3. What percentage of these almost four hours Emmanuelle Béart spends naked
A large one. This isn't really titillating, though, nor does Rivette give it much of a chance to be. Eroticism is so much about context, and Frenhofer's dusty concrete workspace wouldn't qualify as an erotic setting. And while Rivette seems not to make much effort to deliberately de-eroticize Marianne's exposed body, de-eroticized it nevertheless becomes. Some of this may come down to individual taste, in that Béart-as-Marianne is very much the insistently curvaceous Gallic type, a profile that strongly appeals to many but essentially not at all to me. More of it's probably driven by sheer duration of exposure, as it were, and her contortions' steady progress toward pure abstraction.
The end result is an image of the human form as seen by the Platonic ideal of the artist: skin, hair, joints, muscles, bones and the ineffable inner essence you somehow have to express with that unruly mess of organic material. If the director means to make our perspective Frenhofer's, in this one regard, he succeeds. If you're not seeing Marianne primarily as a reluctant yet willful visual art referent when her clothes first drop, you will after an hour or two. Sex just ceases to be an issue; as Roger Ebert put it, so well that I won't even bother rephrasing the line and calling it my own, “this is not a movie that limits its curiosity to the question of where everybody's genitals will turn up.”
4. The thorniest challenge the film takes on, which is related to but is not exactly the one you'd assume
Movies about characters who create art often take pains to avoid depicting that art, or to merely hint at its existence with quick glimpses, overheard snatches, abbreviated passages, other characters' reactions to the work included in the frame but not the work itself, etc. These techniques can be pulled off, and well, but they serve the ancillary function — or, depending on your side of the screen, the primary function — of relieving the real-life artist of the task of creating a whole other work of art, one supposedly produced by the fictional artist they've also created. Attesting to the difficulty of that job are the many of these works-within-works that, revealed in full, are underwhelming to the point of confusion. Think of the heist films revolving around a featureless canvas slathered with approximated abstraction or the tortured-genius-composer stories and their painfully anechoic climactic performances of slavish Romantic pastiche.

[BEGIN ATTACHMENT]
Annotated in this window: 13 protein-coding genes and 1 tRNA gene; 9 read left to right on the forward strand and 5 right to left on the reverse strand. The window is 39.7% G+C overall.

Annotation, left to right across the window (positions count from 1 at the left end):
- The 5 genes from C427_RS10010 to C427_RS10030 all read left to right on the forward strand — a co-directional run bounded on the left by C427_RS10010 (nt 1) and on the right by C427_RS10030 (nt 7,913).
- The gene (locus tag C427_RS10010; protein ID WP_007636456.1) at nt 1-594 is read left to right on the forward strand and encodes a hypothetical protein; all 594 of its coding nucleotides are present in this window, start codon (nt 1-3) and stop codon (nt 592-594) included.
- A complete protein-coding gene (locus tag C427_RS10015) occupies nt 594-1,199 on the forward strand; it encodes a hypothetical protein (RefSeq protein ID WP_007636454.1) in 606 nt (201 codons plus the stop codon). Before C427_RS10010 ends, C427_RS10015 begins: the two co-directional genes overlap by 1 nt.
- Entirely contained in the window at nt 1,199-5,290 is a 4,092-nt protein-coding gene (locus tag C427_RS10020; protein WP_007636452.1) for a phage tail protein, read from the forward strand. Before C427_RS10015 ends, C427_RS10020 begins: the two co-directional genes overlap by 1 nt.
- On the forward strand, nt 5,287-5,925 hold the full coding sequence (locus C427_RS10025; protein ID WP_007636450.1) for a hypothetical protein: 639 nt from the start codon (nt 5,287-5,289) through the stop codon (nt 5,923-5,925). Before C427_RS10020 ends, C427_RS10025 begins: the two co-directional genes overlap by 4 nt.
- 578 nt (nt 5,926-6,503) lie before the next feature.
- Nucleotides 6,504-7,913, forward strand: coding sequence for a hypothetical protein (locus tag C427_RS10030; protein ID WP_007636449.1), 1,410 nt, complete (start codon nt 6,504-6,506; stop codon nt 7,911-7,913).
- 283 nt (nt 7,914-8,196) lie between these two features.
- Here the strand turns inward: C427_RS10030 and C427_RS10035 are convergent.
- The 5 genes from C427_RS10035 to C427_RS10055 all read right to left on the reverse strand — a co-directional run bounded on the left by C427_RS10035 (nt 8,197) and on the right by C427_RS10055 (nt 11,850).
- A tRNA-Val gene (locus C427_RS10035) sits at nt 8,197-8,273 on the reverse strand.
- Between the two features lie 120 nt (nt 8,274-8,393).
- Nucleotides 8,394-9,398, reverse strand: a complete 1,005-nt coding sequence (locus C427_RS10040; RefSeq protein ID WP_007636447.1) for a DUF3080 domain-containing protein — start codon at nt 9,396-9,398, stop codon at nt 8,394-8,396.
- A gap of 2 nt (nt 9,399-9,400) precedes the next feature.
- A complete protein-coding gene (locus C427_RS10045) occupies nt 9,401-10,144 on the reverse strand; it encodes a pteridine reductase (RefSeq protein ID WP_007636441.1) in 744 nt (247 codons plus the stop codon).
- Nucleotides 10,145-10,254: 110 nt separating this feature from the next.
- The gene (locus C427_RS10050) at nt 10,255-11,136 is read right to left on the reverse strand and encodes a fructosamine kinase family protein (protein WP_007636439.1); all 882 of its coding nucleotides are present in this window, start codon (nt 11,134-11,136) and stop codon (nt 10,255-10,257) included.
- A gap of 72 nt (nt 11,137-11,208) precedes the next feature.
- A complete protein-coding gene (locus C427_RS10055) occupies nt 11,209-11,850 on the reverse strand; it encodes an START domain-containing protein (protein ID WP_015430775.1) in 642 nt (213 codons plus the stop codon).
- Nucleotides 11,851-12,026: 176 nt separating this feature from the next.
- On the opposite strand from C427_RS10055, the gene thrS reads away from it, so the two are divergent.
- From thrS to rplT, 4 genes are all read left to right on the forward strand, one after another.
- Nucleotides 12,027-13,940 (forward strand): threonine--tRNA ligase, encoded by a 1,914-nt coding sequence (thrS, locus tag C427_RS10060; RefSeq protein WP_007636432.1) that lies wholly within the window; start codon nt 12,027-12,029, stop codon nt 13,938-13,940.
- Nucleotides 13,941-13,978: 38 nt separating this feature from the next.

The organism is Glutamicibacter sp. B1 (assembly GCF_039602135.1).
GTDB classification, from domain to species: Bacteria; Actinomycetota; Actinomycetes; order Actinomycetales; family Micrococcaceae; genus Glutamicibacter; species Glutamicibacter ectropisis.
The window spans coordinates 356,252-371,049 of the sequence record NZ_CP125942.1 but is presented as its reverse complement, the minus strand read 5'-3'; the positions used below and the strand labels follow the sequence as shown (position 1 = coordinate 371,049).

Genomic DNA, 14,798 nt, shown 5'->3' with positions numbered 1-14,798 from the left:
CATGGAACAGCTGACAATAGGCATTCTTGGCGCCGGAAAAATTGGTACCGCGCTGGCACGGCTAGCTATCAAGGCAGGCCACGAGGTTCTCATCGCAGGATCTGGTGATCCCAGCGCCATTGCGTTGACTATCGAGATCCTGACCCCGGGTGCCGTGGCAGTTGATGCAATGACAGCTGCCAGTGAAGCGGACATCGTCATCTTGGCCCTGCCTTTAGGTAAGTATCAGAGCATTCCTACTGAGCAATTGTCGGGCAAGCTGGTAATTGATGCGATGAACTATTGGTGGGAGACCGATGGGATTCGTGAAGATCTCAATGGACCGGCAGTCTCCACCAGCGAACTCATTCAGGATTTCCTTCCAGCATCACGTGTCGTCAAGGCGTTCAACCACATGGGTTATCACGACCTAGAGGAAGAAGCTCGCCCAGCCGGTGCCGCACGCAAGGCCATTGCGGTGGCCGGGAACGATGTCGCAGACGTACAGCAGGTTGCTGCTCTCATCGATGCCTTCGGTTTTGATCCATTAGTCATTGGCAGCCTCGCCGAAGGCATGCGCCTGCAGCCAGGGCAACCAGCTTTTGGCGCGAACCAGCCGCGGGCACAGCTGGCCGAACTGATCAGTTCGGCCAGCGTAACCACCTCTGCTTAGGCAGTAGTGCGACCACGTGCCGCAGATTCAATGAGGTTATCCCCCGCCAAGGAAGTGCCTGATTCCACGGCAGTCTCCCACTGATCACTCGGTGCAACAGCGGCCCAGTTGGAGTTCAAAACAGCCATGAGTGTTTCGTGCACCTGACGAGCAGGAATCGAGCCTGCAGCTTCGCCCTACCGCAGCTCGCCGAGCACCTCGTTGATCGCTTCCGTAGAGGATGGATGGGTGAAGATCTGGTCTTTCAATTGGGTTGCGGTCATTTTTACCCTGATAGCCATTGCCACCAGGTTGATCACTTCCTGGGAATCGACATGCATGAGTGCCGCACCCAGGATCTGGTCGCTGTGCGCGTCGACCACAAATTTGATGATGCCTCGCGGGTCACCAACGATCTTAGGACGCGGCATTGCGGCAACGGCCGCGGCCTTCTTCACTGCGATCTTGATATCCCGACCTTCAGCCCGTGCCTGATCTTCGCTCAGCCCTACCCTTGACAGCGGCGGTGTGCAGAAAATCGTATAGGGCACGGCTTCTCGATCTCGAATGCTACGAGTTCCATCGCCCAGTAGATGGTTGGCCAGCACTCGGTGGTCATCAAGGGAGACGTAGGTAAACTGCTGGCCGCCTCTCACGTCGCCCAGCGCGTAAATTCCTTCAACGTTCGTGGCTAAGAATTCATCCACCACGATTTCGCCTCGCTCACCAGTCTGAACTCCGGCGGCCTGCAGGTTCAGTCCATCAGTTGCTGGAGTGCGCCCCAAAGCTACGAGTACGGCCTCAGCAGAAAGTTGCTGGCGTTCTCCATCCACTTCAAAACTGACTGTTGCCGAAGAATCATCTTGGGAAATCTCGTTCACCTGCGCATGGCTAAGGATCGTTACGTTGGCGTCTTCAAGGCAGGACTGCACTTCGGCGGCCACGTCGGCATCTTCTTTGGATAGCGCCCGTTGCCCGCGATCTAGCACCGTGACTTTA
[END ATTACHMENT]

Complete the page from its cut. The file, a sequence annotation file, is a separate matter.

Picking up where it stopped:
La Belle Noiseuse at first appears to attack this problem by coming as close to the bone as any creation-of-art film before or since. The camera, too floaty in the prelude, gets locked down as soon as Marianne sits before Frenhofer. It watches, unblinking, as the artist sketches, refines, revises, scraps, paints, repaints. Rivette not only shows us all these strokes and adjustments, he lets us hear them at a volume which suggests that each of Frenhofer's tools was individually mic'd. Watching the small-physical-scale operations of bringing this piece into reality on such a large audiovisual scale makes the whole process as rich a sensory experience as cinema has offered. To quote Ebert once more, “This may sound boring. It is more thrilling than a car chase.” Less creatively impoverished, too.
You might well find Frenhofer's actual images unresonant, which are in some ways interesting but in other and equal ways reminiscent of what you'd see in an off-kilter Adult Education Annex life drawing class. Any number of explanations can be drawn from the surrounding film — the man is troubled, tired, he's been letting the rust spread — but to harp on the results seems beside the point. This is an artistic world where process, not product, is what matters, or in any case the two matter differently. Rivette shows us everything he can — indeed, an unprecedented amount — about the process. The product, about which the fate of the world eventually seems to hangs in the balance, doesn't get quite the same cinematic treatment.
5. To what extent Jacques Rivette has it both ways
We see and hear, in great detail, the leadup to the painting's final form. We don't see the final form itself. The evidently freaked-out Frenhofer shoves La Belle Noiseuse into a hole in the wall, then diligently entombs it behind a layer of bricks. How much the canvas he then hurriedly paints and presents to his coterie resembles the one he's given the modified Telltale Heart treatment remains an open question.
So we don't view the work after all, but then again, we do. We view a work; it's just not the one the last three and a half film-hours went into. But then, we did see the labor. We might find Frenhofer's ostensible final product disappointing, and the lukewarm yet still somehow reverent reception from his dealer, wife and onetime acolyte may or may not corroborate our judgment. Both the creators of La Belle Noiseuse the film and La Belle Noiseuse the painting ultimately come out looking both both astonishingly bold and, in ways still hard to pin down, terribly sneaky.